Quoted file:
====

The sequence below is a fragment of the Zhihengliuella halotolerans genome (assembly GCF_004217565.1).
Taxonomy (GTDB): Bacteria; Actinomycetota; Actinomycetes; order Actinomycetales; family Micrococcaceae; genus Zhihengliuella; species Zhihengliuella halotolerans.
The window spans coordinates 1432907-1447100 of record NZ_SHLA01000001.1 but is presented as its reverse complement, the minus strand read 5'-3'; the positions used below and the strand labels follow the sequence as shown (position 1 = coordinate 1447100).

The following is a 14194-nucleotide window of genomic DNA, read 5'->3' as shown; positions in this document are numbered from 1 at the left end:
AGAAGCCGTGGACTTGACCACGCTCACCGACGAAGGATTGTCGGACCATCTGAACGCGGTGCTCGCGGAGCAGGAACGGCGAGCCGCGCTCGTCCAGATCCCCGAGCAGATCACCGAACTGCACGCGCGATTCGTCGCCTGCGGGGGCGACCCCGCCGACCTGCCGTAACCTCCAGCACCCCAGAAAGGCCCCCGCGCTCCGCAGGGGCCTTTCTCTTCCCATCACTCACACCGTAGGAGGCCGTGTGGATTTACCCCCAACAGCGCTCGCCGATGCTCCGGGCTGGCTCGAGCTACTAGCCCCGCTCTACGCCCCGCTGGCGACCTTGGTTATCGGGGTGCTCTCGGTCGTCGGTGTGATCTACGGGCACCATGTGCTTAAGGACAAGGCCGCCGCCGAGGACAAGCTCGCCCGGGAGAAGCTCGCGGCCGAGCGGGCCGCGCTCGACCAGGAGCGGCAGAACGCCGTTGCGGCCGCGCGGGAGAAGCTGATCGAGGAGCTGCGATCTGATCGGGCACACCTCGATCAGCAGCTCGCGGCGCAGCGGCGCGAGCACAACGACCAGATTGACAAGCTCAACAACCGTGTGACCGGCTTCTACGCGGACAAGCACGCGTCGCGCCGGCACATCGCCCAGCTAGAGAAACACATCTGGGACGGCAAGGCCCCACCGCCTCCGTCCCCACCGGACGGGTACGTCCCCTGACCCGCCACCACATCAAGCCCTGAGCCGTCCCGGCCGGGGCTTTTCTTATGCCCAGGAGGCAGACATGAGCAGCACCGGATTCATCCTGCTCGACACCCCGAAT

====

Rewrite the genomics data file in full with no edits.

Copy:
The sequence below is a fragment of the Zhihengliuella halotolerans genome (assembly GCF_004217565.1).
Taxonomy (GTDB): Bacteria; Actinomycetota; Actinomycetes; order Actinomycetales; family Micrococcaceae; genus Zhihengliuella; species Zhihengliuella halotolerans.
The window spans coordinates 1432907-1447100 of record NZ_SHLA01000001.1 but is presented as its reverse complement, the minus strand read 5'-3'; the positions used below and the strand labels follow the sequence as shown (position 1 = coordinate 1447100).

The following is a 14194-nucleotide window of genomic DNA, read 5'->3' as shown; positions in this document are numbered from 1 at the left end:
AGAAGCCGTGGACTTGACCACGCTCACCGACGAAGGATTGTCGGACCATCTGAACGCGGTGCTCGCGGAGCAGGAACGGCGAGCCGCGCTCGTCCAGATCCCCGAGCAGATCACCGAACTGCACGCGCGATTCGTCGCCTGCGGGGGCGACCCCGCCGACCTGCCGTAACCTCCAGCACCCCAGAAAGGCCCCCGCGCTCCGCAGGGGCCTTTCTCTTCCCATCACTCACACCGTAGGAGGCCGTGTGGATTTACCCCCAACAGCGCTCGCCGATGCTCCGGGCTGGCTCGAGCTACTAGCCCCGCTCTACGCCCCGCTGGCGACCTTGGTTATCGGGGTGCTCTCGGTCGTCGGTGTGATCTACGGGCACCATGTGCTTAAGGACAAGGCCGCCGCCGAGGACAAGCTCGCCCGGGAGAAGCTCGCGGCCGAGCGGGCCGCGCTCGACCAGGAGCGGCAGAACGCCGTTGCGGCCGCGCGGGAGAAGCTGATCGAGGAGCTGCGATCTGATCGGGCACACCTCGATCAGCAGCTCGCGGCGCAGCGGCGCGAGCACAACGACCAGATTGACAAGCTCAACAACCGTGTGACCGGCTTCTACGCGGACAAGCACGCGTCGCGCCGGCACATCGCCCAGCTAGAGAAACACATCTGGGACGGCAAGGCCCCACCGCCTCCGTCCCCACCGGACGGGTACGTCCCCTGACCCGCCACCACATCAAGCCCTGAGCCGTCCCGGCCGGGGCTTTTCTTATGCCCAGGAGGCAGACATGAGCAGCACCGGATTCATCCTGCTCGACACCCCGAAT